A total of 368 pregnant women were enrolled into the study. The mean age of the study participants was 25 ± 5.8 years (Range: 15–42 years). The characteristics of the study participants are shown in Table 1. The majority of the women were older (> 25 years), married and had attained at least a secondary level of education. Single women were predominantly younger (≤ 25 years) (72.5%; 71/98) while, more married women were older (> 25 years) (53.3%; 144/270). The difference was statistically significant (χ2 = 24.17; P < 0.001). A greater proportion of the women were housewives. The women obtained their water from the stream and piped water sources for personal and domestic purposes. However, stream usage was predominant (76.1%). Among the 368 women, 16.2% (54) reported piped water as their only source of water, 53.3% (178) had stream as their only source of water and 30.5% (102) used both piped and stream water. No association was found between socio-demographic factors and water source type but, women who used piped water (36.4%: 102/280) were less likely (aOR = 0.34, 95% CI: 0.21–0.57, p < 0.001) to use the stream when compared with those who reported no access to piped water (63.6%; 178/280). Generally, women made fewer contact (< 3 times/week) with stream. Although not statistically significant (χ2 = 2.94; P = 0.086), those who reported stream as the only source of water made more contacts (≥ 3 times/weeks) (75%; 33/44) than those who used both sources (25%; 11/44). Among the women who reported stream as a source of water, a majority of them visited the stream for domestic purposes and one- third of the women equally reported bathing (Table 1). With regard to knowledge on UGS, a greater percentage of the women had poor perception of the disease symptoms and its association with water contact.
Table 1

Characteristics of the study participants

Variable

Characteristics

(n)

(%)

Age Group (Years)

≤20

81

22.0

21–25

116

31.5

> 25

171

46.5

Gravidity

Primigravidae

115

31.2

Secundigravidae

90

24.5

Multigravidae

163

44.3

Marital status

Single

98

26.6

Married

270

73.4

Educational level

Primary

156

42.4

Secondary

212

57.6

Occupation

Housewife

125

34.0

Student

80

21.7

Farmer

74

20.1

Business

89

24.2

Stream usage

Yes

280

76.1

No

88

23.9

Stream contact activity

Domestic contact and bathing

89

31.7

Domestic contact only

191

68.2

Stream visits per week

< 3 times

236

64.1

≥3 times

44

12.0

Type of water source

Stream only

178

53.3

Piped and stream

102

30.5

Piped only

54

16.2

Knowledge on UGS

Poor

246

66.8

Average

29

7.9

Good

93

25.3

The prevalence and risk factors of S. haematobium infection

Eighty-two (22.3%; 95% CI: 15.8–22.0) of the 368 pregnant women enrolled were positive for UGS. Excretion of ova in urine was recorded for 72 (19.6%; 95% CI: 18.3–26.8) women among whom 23 (32%) had heavy (≥50 eggs/10 ml of urine) infection, while 49 (68%) had light (< 50 eggs/10 ml of urine) infection. The prevalence of microhaematuria was 14.7% (54/368) of which, 2.7% (10) of the women were positive for microhaematuria only. Using microscopic urine examination as gold standard, the specificity and sensitivity of microhaematuria in the diagnosis of S. haematobium infection were 96.6% (95% CI: 93.9–98.2) and 61.1% (95% CI: 49.6–71.5), respectively.

In bivariate analysis, there was an association between the prevalence of infection and marital status (P < 0.001), water source type (P < 0.001), stream activity (P < 0.001) and frequency of contact with stream (P < 0.001). All women who had piped water as the only source of water were negative for UGS (Table 2). On the other hand, no association was seen between maternal age, gravidity status, educational level, occupation and infection (Table 2). All four factors associated with UGS were retained by multiple regression model analysis (Table 2). Maternal age and educational level were included in the final model based on the biological plausibility of these factors.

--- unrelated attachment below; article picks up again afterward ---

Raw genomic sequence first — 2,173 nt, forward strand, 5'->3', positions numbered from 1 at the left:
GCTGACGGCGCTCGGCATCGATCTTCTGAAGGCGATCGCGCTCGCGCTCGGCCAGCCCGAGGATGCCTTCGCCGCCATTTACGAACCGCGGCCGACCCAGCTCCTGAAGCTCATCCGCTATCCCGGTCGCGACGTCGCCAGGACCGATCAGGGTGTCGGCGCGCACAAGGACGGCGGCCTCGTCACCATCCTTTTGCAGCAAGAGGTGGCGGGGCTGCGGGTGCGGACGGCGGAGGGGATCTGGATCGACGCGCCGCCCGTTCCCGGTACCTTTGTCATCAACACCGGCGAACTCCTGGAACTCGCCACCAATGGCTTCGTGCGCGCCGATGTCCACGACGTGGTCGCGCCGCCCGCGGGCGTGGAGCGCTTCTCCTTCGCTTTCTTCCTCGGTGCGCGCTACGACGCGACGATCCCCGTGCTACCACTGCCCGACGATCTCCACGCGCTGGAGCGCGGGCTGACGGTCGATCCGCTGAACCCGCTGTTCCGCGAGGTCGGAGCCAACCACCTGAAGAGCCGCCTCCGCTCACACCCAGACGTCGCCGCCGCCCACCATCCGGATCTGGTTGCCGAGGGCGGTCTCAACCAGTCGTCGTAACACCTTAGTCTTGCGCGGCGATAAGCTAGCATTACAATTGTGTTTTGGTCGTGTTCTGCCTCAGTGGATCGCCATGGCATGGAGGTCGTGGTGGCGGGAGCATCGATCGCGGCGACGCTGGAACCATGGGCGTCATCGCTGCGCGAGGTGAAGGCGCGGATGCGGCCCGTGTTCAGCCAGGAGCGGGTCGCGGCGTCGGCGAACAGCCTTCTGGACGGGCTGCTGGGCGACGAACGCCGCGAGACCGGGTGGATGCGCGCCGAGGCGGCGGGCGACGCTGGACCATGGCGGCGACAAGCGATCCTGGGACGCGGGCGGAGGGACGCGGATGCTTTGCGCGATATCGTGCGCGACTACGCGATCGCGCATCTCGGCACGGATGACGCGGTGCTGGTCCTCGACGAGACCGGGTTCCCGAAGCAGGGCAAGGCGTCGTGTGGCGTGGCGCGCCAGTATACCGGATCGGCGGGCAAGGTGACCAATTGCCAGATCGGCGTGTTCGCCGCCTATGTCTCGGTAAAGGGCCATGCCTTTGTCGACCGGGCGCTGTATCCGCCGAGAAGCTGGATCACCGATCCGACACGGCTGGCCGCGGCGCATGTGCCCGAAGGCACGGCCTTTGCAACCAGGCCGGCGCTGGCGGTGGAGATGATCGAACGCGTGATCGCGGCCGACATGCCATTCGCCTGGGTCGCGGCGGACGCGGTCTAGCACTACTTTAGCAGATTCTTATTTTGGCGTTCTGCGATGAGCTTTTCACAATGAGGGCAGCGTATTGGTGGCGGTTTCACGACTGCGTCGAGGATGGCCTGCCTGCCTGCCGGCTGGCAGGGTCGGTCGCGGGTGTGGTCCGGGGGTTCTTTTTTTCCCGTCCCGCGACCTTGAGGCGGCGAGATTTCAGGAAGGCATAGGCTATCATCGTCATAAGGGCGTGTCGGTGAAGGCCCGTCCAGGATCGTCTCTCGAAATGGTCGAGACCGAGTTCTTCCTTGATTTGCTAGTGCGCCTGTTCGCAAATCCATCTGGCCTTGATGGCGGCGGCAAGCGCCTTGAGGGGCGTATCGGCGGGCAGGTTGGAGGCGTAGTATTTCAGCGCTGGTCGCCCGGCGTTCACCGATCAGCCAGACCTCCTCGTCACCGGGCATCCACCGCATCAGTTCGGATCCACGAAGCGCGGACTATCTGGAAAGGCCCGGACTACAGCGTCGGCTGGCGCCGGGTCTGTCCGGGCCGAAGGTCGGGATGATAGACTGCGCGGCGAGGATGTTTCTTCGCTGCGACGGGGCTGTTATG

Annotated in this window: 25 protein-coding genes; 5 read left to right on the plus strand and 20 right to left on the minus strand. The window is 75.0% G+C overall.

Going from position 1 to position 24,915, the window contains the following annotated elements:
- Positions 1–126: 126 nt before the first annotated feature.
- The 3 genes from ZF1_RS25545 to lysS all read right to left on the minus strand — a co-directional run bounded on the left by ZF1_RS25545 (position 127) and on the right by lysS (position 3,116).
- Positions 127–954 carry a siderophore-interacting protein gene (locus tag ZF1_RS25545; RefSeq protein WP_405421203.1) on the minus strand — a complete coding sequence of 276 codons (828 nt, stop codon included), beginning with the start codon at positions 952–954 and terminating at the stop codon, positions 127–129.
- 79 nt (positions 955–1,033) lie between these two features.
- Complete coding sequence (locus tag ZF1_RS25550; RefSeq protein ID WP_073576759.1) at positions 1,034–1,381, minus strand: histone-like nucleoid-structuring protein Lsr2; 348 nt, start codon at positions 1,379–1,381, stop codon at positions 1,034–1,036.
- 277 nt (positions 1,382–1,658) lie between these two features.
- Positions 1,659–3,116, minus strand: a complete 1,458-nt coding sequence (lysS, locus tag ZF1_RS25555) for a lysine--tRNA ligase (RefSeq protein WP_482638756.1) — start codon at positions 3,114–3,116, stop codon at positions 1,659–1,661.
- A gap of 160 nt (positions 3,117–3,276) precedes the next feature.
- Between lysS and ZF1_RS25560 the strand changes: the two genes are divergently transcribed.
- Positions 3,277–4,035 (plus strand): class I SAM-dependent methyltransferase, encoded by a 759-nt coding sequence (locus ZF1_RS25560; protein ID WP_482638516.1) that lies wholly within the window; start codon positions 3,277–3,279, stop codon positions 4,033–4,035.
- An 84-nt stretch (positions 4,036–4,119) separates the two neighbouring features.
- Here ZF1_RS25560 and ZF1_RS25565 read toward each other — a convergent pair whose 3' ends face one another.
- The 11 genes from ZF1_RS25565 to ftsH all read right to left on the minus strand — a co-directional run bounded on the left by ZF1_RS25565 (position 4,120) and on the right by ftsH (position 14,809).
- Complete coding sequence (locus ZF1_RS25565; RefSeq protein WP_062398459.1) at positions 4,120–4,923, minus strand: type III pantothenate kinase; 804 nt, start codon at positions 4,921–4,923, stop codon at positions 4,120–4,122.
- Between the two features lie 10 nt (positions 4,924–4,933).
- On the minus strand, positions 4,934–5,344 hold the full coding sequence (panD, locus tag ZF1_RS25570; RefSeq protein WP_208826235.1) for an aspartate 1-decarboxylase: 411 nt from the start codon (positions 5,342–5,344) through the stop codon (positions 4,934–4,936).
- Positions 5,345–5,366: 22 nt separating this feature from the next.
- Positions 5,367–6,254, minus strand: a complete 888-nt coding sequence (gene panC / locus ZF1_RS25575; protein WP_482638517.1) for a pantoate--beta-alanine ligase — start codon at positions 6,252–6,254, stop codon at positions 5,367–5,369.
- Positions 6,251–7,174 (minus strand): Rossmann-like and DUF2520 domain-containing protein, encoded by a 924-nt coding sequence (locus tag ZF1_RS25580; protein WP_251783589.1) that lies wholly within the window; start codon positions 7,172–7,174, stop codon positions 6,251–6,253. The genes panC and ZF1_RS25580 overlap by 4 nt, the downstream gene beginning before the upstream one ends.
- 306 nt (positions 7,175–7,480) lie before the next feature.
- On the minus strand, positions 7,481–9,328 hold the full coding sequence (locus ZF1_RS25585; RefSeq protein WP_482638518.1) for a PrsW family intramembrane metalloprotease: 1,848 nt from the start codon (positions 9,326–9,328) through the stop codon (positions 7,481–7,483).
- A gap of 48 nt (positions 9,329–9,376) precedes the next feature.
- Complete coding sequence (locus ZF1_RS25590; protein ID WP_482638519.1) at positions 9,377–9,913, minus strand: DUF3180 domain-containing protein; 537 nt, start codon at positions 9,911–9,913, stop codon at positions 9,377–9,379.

Table 2

Risk factors associated with S. haematobium infection among pregnant women in Munyenge

Variable

Category

S. haematobium Positive %(n)

Unadjusted OR (95% CI)

aAdjusted OR (95% CI)

P value

Age Group (years)

≤20

28.4(23)

1.54(0.84–2.83)

0.88(0.37–2.09)

0.772

21–25

20.7(24)

1.01(0.57–1.82)

0.99(0.49–2.02)

0.984

> 25

20.5(35)

REF

REF

 

χ2; P value

2.24; 0.326

   

Gravidity

Primigravidae

24.3(28)

1.37(0.77–2.44)

NA

NA

Secundigravidae

25.6(23)

1.46(0.79–2.70)

  

Multigravidae

19.0(31)

REF

  

χ2; P value

1.84; 0.398

   

Marital Status

Single

35.7(35)

3.02(1.78–5.13)

2.24(1.04–4.79)

0.038

Married

17.4(47)

REF

REF

 

χ2; P value

13.91; < 0.001

   

Educational level

Primary

25.0(39)

1.47(0.87–2.46)

2.00(1.04–3.85)

0.039

Secondary

20.3(43)

REF

REF

 

χ2; P value

1.15; 0.283

   

Occupation

Housewife

21.6(27)

1.26(0.63–2.50)

1.47(0.65–3.33)

0.360

Student

31.2(25)

2.07(1.01–4.25)

2.50(0.86–7.30)

0.094

Farmer

21.6(16)

1.26(0.58–2.73)

1.71(0.67–4.36)

0.260

Business

15.7(14)

REF

REF

 

χ2; P value

5.97; 0.113

   

Water source

Stream only

33.1(59)

1.70(0.97–2.95)

1.49(0.79–2.81)

0.224

Stream and piped water

22.5(23)

REF

REF

 

Piped water only

0(0)

 

χ2; P value

24.89; < 0.001

   

Stream contact activity

Domestic contact + Bathing

48.3(43)

3.64(2.1–6.28)

3.31(1.83–6.01)

< 0.001

Domestic contact only

20.4(39)

REF

REF

 

χ2; P value

22.81; < 0.001

   

Stream visits per week

< 3 times

24.6(58)

0.27(0.12–0.53)

0.35(0.17–0.74)

0.006

≥3 times

54.5(24)

REF

REF

 

χ2; P value

16.08; < 0.001

   

χ2 = Pearson Chi-square test; OR = odd ratio; aOR = adjusted OR using multivariate regression analysis

Single status increased risk for infection by 2.2 times (95% CI: 1.04–4.79) when compared with the married status. Equally, women with a primary - level education were at higher risk (aOR = 2.0; 95% CI: 1.04–3.85) of having UGS than those with at least secondary-level education. Furthermore, higher odds (aOR = 3.3; 95% CI: 1.83–6.01) of having UGS were identified among women who carried out both domestic activity and bathing in the stream. On the other hand, less frequency of contact with water (< 3 times per week) (aOR = 0.35, 95% CI = 0.17–0.74) was associated with decreased risk of infection.

Changes in stream usage and contact behaviour, S. haematobium infection rate and intensity after scale-up of piped water sources between 2014 and 2017